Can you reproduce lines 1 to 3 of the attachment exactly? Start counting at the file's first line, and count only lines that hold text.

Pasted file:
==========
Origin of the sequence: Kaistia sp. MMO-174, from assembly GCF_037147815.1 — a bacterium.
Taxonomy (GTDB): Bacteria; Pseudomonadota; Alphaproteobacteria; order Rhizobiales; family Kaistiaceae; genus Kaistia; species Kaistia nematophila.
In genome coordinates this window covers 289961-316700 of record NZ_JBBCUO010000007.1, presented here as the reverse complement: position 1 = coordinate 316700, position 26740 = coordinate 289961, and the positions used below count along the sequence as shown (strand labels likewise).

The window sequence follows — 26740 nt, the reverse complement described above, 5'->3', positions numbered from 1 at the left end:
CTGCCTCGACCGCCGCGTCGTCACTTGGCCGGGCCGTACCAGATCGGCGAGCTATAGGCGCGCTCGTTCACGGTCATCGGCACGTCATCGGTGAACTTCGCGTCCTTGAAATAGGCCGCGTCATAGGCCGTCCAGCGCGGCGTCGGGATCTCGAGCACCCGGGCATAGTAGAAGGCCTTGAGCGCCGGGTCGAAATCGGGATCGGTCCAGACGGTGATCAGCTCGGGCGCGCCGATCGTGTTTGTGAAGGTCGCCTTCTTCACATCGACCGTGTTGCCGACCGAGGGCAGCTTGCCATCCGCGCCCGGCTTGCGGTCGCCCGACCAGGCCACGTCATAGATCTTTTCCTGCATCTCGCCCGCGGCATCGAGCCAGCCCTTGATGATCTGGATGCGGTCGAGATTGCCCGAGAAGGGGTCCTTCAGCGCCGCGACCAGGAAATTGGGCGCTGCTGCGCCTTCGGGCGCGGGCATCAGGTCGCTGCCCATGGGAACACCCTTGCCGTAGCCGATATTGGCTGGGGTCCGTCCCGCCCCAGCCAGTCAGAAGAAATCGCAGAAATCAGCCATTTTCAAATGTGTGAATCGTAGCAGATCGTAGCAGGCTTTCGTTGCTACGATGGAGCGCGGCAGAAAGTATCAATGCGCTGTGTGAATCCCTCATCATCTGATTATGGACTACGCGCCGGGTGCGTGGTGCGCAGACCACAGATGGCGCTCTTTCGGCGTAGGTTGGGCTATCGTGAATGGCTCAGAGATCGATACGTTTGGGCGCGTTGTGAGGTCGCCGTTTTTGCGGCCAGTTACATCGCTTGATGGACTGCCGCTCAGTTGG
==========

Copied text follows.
Origin of the sequence: Kaistia sp. MMO-174, from assembly GCF_037147815.1 — a bacterium.
Taxonomy (GTDB): Bacteria; Pseudomonadota; Alphaproteobacteria; order Rhizobiales; family Kaistiaceae; genus Kaistia; species Kaistia nematophila.
In genome coordinates this window covers 289961-316700 of record NZ_JBBCUO010000007.1, presented here as the reverse complement: position 1 = coordinate 316700, position 26740 = coordinate 289961, and the positions used below count along the sequence as shown (strand labels likewise).